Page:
Sebastian Vettel wouldn’t reveal what rev-up music he listens to before a grand prix, but something by Status Quo would be a suitable nomination. For he is the only man to lead a Formula One lap at India’s Buddh International Circuit after dominating the previous two races here, and he has also won the past five races this season.
For a man who just needs to win here to cement a fourth consecutive world championship, he is sitting in the pound seats after taking his 43rd pole position. Yes, the Mercedes of Nico Rosberg and Lewis Hamilton ganged up on his Red Bull team-mate, Mark Webber, but Vettel’s margin of 0.7sec over the silver arrows was all the proof you needed of the superiority of his Adrian Newey-designed machine.
He lost no time in redefining the ante yet again in the final qualifying session, and his lap of 1min 24.119sec was so far ahead of everyone else it wasn’t funny. But Webber, like Fernando Alonso for Ferrari and the McLaren drivers, opted to run Pirelli’s medium-compound tyre rather than the softs his main rivals favoured, and that left him prey to the Mercedes. First Rosberg beat him with 1:24.871, then Hamilton with 1:24.941. But Webber improved to 1:25.047 to take fourth, and could reap the benefits in a race which will be decided on strategy. The soft tyres are faster but the mediums are lasting much longer.
“It’s been a brilliant weekend, and the car basically has been fantastic since yesterday morning and has stayed that way as the track conditions ramped up,” Vettel said. “This is a great circuit and I really like its flow, with all the high-speed corners in the middle sector. Of course, if your car works well there, you really enjoy that.”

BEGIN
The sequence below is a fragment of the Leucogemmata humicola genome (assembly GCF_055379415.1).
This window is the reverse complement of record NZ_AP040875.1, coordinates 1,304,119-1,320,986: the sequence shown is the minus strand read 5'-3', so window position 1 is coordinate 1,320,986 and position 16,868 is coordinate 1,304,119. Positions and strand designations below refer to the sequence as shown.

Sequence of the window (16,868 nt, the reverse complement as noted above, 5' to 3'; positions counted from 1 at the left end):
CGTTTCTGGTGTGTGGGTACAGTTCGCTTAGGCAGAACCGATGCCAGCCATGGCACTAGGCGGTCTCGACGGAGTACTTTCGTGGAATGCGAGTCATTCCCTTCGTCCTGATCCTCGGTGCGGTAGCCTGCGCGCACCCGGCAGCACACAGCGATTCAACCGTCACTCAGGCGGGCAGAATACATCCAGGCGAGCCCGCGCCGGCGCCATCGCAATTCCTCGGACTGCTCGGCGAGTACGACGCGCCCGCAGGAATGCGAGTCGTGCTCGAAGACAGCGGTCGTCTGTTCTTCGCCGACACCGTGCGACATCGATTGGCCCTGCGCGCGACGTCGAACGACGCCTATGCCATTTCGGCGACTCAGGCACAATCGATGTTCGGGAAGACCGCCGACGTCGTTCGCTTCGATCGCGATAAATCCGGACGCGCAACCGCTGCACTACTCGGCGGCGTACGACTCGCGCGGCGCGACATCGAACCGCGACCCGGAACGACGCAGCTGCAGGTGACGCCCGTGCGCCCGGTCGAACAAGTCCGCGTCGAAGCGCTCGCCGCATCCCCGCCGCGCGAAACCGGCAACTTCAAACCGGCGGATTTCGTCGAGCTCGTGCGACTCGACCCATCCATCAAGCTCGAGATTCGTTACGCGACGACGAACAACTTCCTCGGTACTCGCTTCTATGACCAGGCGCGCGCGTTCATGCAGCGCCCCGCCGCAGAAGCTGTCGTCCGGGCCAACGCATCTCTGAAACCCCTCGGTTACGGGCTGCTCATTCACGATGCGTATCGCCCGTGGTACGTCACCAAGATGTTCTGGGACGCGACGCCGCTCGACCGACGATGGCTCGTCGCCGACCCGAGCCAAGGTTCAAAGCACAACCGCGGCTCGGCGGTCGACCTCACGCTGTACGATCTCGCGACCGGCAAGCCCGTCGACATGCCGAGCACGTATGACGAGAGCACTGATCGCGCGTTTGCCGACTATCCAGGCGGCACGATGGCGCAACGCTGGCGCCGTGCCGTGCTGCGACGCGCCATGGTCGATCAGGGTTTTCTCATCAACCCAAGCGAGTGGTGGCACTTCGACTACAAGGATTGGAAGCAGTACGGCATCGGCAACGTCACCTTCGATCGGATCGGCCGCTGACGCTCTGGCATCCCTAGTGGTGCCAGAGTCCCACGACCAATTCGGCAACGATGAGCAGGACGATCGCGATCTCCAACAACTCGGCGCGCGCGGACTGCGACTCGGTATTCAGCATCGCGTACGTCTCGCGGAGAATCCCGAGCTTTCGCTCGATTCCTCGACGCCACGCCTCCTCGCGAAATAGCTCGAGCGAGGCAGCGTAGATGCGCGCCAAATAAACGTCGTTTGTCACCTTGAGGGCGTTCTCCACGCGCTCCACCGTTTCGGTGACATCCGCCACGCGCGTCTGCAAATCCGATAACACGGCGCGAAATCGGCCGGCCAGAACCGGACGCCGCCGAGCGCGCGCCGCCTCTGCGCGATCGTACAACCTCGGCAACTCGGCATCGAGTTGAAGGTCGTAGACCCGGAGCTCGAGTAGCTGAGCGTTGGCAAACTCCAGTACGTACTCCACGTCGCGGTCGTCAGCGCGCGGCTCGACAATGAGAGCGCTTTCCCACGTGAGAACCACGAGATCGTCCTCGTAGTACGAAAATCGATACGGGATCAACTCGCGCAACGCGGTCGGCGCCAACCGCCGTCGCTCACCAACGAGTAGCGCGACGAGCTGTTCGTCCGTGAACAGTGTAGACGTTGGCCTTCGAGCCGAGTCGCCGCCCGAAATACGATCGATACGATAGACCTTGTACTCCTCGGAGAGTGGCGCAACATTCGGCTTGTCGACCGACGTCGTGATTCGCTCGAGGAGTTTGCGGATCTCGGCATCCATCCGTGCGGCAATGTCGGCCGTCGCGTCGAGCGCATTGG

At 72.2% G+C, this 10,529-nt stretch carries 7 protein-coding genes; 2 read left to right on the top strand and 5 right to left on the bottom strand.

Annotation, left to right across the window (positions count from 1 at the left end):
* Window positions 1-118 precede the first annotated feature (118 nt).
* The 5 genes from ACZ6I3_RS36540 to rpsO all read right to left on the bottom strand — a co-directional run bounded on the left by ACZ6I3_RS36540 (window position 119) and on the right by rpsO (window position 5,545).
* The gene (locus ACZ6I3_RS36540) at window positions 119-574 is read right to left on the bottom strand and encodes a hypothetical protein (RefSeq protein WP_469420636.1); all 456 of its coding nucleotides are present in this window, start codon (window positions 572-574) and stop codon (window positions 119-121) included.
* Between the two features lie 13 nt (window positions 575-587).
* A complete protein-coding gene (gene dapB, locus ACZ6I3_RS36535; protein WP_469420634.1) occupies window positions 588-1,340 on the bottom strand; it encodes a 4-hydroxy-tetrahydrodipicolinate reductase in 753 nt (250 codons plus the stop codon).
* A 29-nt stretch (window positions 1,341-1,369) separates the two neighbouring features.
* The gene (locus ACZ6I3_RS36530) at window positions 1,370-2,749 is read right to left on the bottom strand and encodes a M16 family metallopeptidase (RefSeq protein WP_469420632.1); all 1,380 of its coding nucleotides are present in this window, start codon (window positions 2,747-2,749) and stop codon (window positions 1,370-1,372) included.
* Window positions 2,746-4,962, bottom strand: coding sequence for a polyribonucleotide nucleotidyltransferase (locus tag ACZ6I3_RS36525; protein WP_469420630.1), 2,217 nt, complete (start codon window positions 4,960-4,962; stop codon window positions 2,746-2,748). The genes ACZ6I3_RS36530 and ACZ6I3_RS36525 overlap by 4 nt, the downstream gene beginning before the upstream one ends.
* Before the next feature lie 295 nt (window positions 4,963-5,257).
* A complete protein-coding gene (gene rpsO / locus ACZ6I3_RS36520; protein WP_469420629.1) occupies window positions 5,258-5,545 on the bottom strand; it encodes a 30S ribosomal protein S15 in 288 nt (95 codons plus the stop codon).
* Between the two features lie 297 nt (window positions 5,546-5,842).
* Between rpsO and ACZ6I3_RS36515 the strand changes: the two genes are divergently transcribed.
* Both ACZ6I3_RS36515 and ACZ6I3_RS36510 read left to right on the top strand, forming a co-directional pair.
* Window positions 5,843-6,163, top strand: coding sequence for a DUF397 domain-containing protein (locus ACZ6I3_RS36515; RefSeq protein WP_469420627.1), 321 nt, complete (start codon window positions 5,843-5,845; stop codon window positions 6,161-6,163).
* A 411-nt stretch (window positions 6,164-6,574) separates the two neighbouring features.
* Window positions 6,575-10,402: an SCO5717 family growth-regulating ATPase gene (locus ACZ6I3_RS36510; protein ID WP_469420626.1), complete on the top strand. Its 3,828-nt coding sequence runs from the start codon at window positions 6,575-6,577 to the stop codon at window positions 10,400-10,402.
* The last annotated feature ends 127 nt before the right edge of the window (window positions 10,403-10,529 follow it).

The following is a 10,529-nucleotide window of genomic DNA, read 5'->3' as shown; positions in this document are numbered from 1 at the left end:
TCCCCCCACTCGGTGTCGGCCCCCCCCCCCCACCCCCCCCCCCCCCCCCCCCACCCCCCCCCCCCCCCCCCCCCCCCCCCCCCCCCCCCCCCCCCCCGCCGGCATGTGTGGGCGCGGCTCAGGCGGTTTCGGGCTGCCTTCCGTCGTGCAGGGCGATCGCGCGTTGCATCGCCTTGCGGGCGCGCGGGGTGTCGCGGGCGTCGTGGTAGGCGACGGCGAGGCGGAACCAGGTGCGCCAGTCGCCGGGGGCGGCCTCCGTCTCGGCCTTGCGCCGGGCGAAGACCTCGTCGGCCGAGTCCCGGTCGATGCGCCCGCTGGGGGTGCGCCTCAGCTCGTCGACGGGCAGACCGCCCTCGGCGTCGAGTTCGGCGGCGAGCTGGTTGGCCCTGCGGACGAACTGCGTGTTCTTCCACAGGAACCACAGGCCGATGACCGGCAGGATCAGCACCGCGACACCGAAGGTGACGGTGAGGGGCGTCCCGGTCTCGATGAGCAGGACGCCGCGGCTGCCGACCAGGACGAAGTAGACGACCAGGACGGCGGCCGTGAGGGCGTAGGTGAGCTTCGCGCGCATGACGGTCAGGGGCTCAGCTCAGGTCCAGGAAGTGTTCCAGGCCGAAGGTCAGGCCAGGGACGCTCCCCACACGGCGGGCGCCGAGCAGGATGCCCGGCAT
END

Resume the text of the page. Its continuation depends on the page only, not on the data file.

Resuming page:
Hamilton, listening in during the post-race press conference, smiled ruefully, saying: “Incredible congratulations to Seb. That’s some serious pace that they have.”
Despite this, Vettel refuses to be complacent about his chances of wrapping up the title with three races to run. “I’m trying not to think about it,” he said, before adding with a chuckle, “but it’s difficult when every second person in the paddock asks you the same question. But we will just focus on every single step. I don’t know which strategy will prove to be the right one, but it’s a long race and it’s always tricky to do the right thing. There are a lot of laps and we have a quick package, so we should be in good shape. The strategy surely is not easy to decide but if everybody does his bit it shouldn’t matter too much. We’ll see how well each one works out in the race.”
Both Mercedes drivers agreed they had driven the wheels off their cars. “To be honest, I was completely on a knife edge and really pushed the limits to try and find that extra tenth of a second, trying new things,” Rosberg said. “I’m very pleased with second because it’s better than I hoped for with Mark being on another strategy. We’ve taken a step forward from recent races.”
As for Hamilton, he added: “It’s been a tough weekend for us, and we have been pushing as hard as we can. I’ve struggled a little bit with something different on the car, which Nico has had experience of in the past, and I have to say I was a little bit surprised to be where we are. But we just kept adjusting the set-up bit by bit and the car was reasonable.
“In turns eight and nine I had somebody ahead of me – it may have been you!” he said, turning to Vettel with a smile. “But it didn’t lose me too much time. Strategy will play a huge part in the race, and we’ll try and push Red Bull as hard as we can, even if they are in a different world.”
Off the track, it is understood that F1’s supremo, Bernie Ecclestone, will face bribery charges in a Munich court on 6 November, after next weekend’s Abu Dhabi GP. It was originally thought that the hearing would be delayed until 2014.Reuse content